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figure 1  


the curious incident of the dog in the night-time. A reference to the value of negative evidence or of paying as much attention to what is omitted as to what is included.

This dog from A. Conan Doyle's tale “Silver Blaze” is more literary than metaphorical, though the reference is sometimes used allusively. The iconic detective, Sherlock Holmes, tells the local inspector (who is investigating the theft of a race horse) that he should attend to this incident. The inspector replies, “The dog did nothing in the night-time,” to which Holmes replies, “That was the curious incident.”reference 1 The information that our astute observer gleaned from this “incident” is that, since the dog did not bark, the thief must have been known to the dog. Therefore, the theft was an inside job. When called upon, this allusion reminds us that negative information may be as significant as that which is affirmative. Whether this accurately reflects the true nature of dogs is not necessarily clear, though the assumption that dogs bark at strangers is apparently common knowledge. Stephen Budiansky, in his exposé, The Truth About Dogs, suggests that it may not always be true.reference 2

Just as this is a literary dog in origin, so too does it seem to turn up more often in literature than in the news or everyday speech. It is most likely to be cited by those who see themselves in the tradition of popular writing that Doyle influenced. Robert Heinlein calls on it in more than one instance, but most closely in his satire of sword and sorcery novels, Glory Road . The lady's champion, Oscar, unknowingly commits a faux pas on a foreign planet when he does nothing in the night with his host's wife and daughters. Typical American, Oscar thinks that his host would be offended, and our hero doesn't get that the lord of the manor is hoping that he will provide stud services. The error comes to light when Oscar ruefully tells his groom, Rufo, that “the dog did nothing in the night.”reference 3 Fortunately, the hero is able to make up for lost time, evoking, perhaps the more promiscuous associations with dogs.

1. Doyle, Arthur Conan. 1927. The Complete Sherlock Holmes. Garden City, N.Y.: Doubleday and Co., 346-7.



2. Budiansky, Stephen. 2001. The Truth About Dogs. New York: Penguin Books.





3. Heinlein, Robert A. 1987. Glory Road. New York: Ace Books, 110-20.
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Nicole Brown Simpson's dog Kato spacer
figure 2  
Nicole Brown Simpson's dog—an Akita named Kato—definitely barked on the night of her murder, but, was it also significant that prior to the the attack he did not bark? The prosecution made much of when he did and did not bark. Kato's “plaintive wail,” as it was later described by neighbor Pablo Fenjves, supposedly established the time of Simpson's and Goldman's deaths within minutes. Ultimately, the dog led neighbors to the crime scene. Marjorie Garber, who identified and described the relationship between this twentieth century murder and the fictional one that Holmes investigated, traces this parallel.reference 4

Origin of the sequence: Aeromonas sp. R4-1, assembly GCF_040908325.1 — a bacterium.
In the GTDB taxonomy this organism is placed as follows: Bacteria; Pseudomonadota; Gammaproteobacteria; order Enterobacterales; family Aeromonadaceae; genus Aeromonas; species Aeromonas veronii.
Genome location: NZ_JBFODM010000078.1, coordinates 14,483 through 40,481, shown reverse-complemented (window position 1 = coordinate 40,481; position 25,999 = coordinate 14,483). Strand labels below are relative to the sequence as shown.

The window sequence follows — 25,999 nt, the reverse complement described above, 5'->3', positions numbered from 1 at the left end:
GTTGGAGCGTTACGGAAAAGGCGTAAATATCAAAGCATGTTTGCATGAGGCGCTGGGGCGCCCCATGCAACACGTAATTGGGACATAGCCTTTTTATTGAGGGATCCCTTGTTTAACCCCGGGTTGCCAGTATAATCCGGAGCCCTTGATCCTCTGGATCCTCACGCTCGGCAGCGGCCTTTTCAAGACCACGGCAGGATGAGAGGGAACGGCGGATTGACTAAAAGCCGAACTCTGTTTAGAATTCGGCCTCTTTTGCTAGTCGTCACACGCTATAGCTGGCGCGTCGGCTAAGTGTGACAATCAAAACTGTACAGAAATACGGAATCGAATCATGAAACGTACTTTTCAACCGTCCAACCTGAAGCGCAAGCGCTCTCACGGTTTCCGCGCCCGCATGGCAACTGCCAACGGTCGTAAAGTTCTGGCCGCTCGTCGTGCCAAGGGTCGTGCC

In the O.J. Simpson trial, Nicole Brown Simpson's dog was a key witness. He barked, later, at the scene of the crime, but why was he silent earlier? Did he know or recognize the murderer? If “the dog did nothing in the nighttime,” that “nothing” was significant because he knew the criminal and did not regard him as an intruder.reference 5

She goes on to note the archtype that Kato embodies: “Once again dog nobility and fidelity stand over against human frailty...sentinel, guardian, evan arbiter of values.”reference 6

4. Garber, Marjorie B. 1996. Dog Love. New York: Simon & Schuster. 219.


5. Ibid. 220.

6. Ibid.

About the illustrations: Figure 1 appeared with the original publication of the Doyle story in the December 1892 issue of the Strand Magazine.reference 7 Sydney Paget was among the more influential of the Holmes illustrators. He is credited with the inclusion of the now-signature deerstalker cap, which is not mentioned in any of Doyle's descriptions of this most famous fictional detective. This image is in the public domain because its copyright has expired.

Figure 2 is an AP image of “a dog, believed to be the Akita dog named ‘Kato’ owned by Nicole Brown Simpson, stand[ing] by the gate of O.J. Simpson's home Saturday July 2, 1994 in Los Angeles.”reference 8 I confess I found a certain irony that the only photographs that I could find of this dog showed him “behind bars.” Kato is believed to still be with the Simpsons, though renamed Satchmo. I don't think I will try to deconstruct that. Used by subscription.

7. Paget, Sydney. 1892. Silver Blaze. Strand Magazine, December.



8. Pizzello, Chris. 1994. 9407020107. (col. photograph) AP Images.

see also: watchdog; beware of dog
cf: Dogs don't bark at parked cars
Last updated: August 22, 2008
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